March 9, 2015

What If the Affordable Care Act Loses?

Robert Graboyes

Senior Research Fellow
Summary

On March 4, the U.S. Supreme Court heard oral arguments in the case of King v. Burwell, and a ruling should come around June. Ironically a ruling for King would largely demolish the Affordable Care Act by reinforcing the letter of the law itself and by triggering death spirals.

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On March 4, the U.S. Supreme Court heard oral arguments in the case of King v. Burwell, and a ruling should come around June. Ironically a ruling for King would largely demolish the Affordable Care Act by reinforcing the letter of the law itself. Here’s the gist of the case:

The health care law's individual mandate requires almost everyone to have health insurance or else pay a tax. If the law deems health insurance unaffordable for an individual, he may seek premium subsidies, but only on policies purchased through a health insurance exchange “established by the state under [Section] 1311.” If a large employer has any subsidized employees, it must pay an employer mandate penalty. No subsidized employees means no penalty. Section 1311 of the law sets rules for establishing state exchanges. If a state doesn’t meet the guidelines, the federal government follows Section 1321’s rules to establish a federal exchange (aka., healthcare.gov).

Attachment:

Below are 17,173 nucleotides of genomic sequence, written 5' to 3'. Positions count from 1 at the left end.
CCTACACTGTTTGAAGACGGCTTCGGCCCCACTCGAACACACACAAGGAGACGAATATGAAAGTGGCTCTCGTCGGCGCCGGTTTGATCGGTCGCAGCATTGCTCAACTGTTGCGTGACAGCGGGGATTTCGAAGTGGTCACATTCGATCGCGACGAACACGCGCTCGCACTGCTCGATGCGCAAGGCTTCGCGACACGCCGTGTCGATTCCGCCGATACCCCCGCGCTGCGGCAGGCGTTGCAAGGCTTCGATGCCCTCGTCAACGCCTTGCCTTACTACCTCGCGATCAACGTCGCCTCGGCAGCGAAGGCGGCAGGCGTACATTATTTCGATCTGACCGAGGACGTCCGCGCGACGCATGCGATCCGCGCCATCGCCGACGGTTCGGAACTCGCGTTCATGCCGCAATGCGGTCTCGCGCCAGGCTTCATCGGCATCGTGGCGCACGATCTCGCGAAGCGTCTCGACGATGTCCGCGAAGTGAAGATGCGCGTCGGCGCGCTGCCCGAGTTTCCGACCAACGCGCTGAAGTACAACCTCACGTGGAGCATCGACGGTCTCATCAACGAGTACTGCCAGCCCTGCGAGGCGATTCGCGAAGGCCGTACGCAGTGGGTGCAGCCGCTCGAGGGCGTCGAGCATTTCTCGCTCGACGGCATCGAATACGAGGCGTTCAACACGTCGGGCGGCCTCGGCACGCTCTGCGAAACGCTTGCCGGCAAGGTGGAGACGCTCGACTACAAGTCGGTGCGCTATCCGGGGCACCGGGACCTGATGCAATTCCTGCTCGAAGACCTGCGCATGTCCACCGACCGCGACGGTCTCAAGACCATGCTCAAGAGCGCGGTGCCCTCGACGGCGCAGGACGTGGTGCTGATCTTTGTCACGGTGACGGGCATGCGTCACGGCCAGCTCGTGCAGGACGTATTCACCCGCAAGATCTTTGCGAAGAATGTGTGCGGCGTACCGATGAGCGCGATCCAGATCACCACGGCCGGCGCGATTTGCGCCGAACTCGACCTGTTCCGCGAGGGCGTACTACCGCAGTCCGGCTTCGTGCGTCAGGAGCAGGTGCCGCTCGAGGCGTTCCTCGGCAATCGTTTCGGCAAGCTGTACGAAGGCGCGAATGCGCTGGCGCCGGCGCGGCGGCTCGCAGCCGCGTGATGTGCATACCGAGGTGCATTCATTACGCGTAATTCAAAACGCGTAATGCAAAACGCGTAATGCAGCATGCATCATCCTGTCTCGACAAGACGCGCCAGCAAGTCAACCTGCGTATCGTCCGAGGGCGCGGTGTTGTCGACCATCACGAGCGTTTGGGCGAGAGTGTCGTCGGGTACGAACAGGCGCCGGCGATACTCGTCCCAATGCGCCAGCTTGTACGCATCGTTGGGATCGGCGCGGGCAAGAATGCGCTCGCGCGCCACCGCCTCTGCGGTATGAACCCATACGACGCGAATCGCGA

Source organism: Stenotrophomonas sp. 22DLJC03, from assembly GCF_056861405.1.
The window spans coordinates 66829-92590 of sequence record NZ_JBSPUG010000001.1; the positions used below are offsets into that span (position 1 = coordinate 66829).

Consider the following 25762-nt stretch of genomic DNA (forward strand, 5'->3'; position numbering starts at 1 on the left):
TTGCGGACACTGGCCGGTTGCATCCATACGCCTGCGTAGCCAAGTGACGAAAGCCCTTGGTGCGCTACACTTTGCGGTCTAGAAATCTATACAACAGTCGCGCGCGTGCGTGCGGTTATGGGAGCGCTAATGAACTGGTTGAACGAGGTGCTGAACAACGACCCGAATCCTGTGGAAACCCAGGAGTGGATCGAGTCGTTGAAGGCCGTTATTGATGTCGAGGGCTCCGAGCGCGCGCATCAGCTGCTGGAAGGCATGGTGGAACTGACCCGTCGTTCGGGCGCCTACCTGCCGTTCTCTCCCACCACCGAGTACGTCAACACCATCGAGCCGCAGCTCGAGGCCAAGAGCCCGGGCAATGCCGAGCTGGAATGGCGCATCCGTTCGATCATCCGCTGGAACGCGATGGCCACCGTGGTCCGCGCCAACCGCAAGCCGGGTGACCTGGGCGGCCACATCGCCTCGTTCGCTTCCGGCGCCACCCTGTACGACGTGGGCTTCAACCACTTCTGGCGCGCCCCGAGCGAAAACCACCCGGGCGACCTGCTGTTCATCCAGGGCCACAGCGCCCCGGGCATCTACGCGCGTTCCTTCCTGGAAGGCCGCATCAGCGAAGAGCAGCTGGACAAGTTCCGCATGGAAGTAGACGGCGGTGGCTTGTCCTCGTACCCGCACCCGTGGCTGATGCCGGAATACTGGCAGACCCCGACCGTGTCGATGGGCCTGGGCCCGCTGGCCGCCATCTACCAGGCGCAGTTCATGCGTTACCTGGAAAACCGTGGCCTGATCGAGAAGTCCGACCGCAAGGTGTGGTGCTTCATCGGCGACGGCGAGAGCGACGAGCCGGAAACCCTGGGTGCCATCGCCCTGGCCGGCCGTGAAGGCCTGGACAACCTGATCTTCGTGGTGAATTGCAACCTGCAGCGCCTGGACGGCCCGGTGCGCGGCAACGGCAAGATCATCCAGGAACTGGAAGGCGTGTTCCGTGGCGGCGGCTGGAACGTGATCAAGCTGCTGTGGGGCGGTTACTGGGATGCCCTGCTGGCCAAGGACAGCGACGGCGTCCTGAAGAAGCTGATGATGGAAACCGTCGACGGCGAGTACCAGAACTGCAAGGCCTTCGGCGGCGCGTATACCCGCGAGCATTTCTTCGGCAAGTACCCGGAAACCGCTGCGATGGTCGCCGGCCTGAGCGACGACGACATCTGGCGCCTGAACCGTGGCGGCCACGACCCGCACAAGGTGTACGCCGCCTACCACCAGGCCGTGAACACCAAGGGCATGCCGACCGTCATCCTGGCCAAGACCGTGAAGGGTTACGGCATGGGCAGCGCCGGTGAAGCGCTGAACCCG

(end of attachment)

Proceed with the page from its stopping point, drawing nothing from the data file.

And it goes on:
The federal government (Burwell) contends that Congress wanted subsidies available in both Section 1311 and Section 1321 exchanges, and some supporters say the case arises from a “drafting error.” Thirty-six states declined to establish Section 1311 exchanges, so the federal government established Section 1321 exchanges in those states. The law states that subsidies are available in Section 1311 exchanges but never says so with respect to Section 1321 exchanges. The plaintiffs (King) ask the Obama administration to follow the letter of the law.

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